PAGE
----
Monday, August 24, 2009

On the Interview in Film Criticism

While it won’t do to condemn wholesale an entire mode of film journalism, the undue emphasis on the director interview in contemporary criticism represents something of a troubling phenomenon. Of course the practice of a critic (or fellow lenser) sitting down for a tête-à-tête with a filmmaker is hardly unique to modern-day critical practice. But while classic and instructive examples of director interviews abound, and although the approach even at its most watered-down may yield some limited useful insights, when it becomes a substitute for actual criticism then this misplaced emphasis becomes more than a little worrying. (Even Cinema Scope, otherwise the most valuable print film journal of the day, loads its pages with so many interviews that I often leave half the magazine unread.)

Actually the real problem with the director interview – and particularly its most common form, the short-discussion-of-a-single-film – is that it presumes to place the filmmaker’s reading of his own work as the standard by which the final product ought to be judged. Joseph “Jon” Lanthier got at something like this quandary in a recent piece at the Bright Lights After Dark blog, although his discussion centered on the potentially damaging effects of the director’s statement provided in the film’s promotional packet rather than the interview. Lanthier based his argument on the horde of unfavorable critical comparisons of Carlos Sorin’s recent film The Window to Bergman’s classic Wild Strawberries, a comparison he found dubious but which was encouraged by Sorin’s own statement in the press notes. By taking up Sorin’s example, the critics judged The Window as an (unsuccessful) attempt to re-create something of the achievement of the Swedish classic, instead of judging the more recent film on its own merits. But as Lanthier correctly notes, “The role of the critic… should not be to didactically engage artists with respect to their "goals" -- after all, the best and most erudite of intentions does not make a great film.”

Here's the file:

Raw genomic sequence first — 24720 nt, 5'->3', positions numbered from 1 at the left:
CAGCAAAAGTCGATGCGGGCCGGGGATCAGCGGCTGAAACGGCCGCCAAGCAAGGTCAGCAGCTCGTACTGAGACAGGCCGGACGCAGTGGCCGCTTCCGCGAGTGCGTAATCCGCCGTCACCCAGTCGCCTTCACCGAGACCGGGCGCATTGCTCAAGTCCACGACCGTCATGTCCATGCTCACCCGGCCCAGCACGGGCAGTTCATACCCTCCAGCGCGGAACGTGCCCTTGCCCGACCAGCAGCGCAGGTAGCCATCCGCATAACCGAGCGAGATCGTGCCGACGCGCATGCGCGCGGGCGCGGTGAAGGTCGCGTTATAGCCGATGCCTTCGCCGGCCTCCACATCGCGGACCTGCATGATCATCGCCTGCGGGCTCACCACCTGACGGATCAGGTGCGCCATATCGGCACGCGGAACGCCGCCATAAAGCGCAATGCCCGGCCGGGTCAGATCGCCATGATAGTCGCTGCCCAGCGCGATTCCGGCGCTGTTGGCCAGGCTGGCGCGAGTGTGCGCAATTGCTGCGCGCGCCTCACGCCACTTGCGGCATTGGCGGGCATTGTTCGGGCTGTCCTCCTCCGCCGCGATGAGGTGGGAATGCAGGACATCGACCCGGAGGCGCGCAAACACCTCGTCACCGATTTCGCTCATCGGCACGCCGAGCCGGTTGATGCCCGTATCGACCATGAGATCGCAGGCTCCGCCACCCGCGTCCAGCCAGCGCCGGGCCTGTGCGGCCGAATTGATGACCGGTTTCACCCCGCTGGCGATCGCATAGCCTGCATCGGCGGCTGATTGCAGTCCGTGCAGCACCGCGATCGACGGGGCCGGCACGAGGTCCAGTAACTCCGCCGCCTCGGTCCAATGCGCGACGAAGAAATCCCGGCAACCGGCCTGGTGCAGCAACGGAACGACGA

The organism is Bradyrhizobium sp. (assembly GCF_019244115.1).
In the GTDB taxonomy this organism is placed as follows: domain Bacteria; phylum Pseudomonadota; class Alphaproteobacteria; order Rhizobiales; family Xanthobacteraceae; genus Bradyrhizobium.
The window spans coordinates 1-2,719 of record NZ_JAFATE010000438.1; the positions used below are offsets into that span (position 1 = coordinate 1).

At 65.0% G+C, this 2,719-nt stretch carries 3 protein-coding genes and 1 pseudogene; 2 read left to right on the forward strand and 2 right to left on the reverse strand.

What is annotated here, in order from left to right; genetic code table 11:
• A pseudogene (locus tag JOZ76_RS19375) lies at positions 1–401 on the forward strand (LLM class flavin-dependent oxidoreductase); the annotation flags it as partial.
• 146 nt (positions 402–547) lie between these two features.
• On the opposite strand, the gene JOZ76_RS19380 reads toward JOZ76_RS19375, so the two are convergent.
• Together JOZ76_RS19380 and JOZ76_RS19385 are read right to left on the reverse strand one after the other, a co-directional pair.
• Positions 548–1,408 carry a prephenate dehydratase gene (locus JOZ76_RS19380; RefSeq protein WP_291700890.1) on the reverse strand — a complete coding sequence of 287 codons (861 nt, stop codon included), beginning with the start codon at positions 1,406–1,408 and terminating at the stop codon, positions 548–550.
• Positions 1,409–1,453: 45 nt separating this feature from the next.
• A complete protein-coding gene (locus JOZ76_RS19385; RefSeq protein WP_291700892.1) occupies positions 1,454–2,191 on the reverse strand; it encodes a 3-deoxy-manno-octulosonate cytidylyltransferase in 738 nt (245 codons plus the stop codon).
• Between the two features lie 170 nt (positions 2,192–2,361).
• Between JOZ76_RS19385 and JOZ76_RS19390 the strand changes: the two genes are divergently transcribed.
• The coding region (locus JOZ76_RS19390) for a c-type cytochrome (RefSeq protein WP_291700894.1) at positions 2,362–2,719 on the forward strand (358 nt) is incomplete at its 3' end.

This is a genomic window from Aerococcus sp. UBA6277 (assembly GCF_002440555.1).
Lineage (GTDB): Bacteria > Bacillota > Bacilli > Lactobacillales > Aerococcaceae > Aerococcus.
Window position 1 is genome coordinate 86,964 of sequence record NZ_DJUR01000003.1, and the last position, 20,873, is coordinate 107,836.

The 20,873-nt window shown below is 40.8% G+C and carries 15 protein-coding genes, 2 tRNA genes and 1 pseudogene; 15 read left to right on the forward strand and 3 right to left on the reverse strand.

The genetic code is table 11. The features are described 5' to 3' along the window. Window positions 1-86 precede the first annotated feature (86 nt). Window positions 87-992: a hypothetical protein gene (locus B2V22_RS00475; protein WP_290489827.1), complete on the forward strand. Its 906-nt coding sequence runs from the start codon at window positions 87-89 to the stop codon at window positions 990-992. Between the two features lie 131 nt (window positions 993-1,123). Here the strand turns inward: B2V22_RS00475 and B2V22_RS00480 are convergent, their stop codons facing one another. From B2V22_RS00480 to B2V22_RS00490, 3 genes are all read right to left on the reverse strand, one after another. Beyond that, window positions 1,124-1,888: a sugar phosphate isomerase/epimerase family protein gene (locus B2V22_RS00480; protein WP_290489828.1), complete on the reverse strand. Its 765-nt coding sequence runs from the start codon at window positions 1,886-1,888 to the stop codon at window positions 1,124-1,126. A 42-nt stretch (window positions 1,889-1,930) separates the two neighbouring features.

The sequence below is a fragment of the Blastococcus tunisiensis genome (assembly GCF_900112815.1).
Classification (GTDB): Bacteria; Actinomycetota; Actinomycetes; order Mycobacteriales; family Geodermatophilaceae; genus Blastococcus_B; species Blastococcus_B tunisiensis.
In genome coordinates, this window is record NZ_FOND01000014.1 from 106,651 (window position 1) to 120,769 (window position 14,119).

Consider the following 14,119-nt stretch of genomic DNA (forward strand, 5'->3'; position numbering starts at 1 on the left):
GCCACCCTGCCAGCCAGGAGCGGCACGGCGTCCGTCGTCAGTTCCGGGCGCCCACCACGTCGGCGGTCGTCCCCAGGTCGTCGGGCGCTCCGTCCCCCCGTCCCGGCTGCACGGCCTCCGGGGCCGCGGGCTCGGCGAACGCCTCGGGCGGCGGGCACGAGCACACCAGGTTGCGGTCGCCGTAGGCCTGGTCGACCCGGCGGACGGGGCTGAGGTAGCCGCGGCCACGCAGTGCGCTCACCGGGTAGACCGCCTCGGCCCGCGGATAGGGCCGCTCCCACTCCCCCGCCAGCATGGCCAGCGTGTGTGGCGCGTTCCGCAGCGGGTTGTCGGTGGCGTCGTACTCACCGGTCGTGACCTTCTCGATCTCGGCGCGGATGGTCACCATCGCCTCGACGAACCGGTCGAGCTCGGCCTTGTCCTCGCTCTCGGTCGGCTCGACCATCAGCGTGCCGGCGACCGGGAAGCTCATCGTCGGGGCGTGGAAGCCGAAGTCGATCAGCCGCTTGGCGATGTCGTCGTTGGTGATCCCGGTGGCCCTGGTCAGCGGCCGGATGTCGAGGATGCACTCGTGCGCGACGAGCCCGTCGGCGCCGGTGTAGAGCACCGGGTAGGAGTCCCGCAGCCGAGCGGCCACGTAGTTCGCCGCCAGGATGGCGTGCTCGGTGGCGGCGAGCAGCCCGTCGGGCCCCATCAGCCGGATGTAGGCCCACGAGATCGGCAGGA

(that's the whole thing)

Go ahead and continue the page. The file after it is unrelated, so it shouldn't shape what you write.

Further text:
But such mistaken attitudes run deep, a throwback, as Lanthier suggests, to 19th-century romantic notions of the artist as godlike creative force. Bluntly stated by critics such as Barry Salt – who proudly offers “the degree to which the film-maker has fulfilled his intentions in the finished film” as one of his three criteria for the “objective” evaluation of movies and which renders his classic 1983 text Film Style and Technology as useless as criticism as it is valuable as history – this adherence to the myth of authorial intent finds its most widespread contemporary application in the prevalence of the director interview. Even a quick glance at a recent Q-and-A in the first rate online film journal Reverse Shot (no mere puff piece, this) reveals the ease with which the interviewer tends to seek out the filmmaker’s direct help in reading his work. Discussing the recent film Lorna’s Silence with the directors, the Dardenne brothers, Damon Smith asks the duo, “would you say that Lorna engages in an act of faith, then, when she decides to help Claudy- when she gradually comes to recognize his humanity?” a question that not only attempts to use directorial intent as the basis for interpreting one of the film’s key moments, but which plays neatly into the filmmakers’ well-known predilection for viewing their work in religious/spiritual terms. Jean-Pierre Dardenne’s thoughtful response to Smith’s question may offer new ways of looking at the film, but because of the false authority that tends to adhere to an artist’s direct word, such a line of inquiry ends by being far more damaging than it is useful.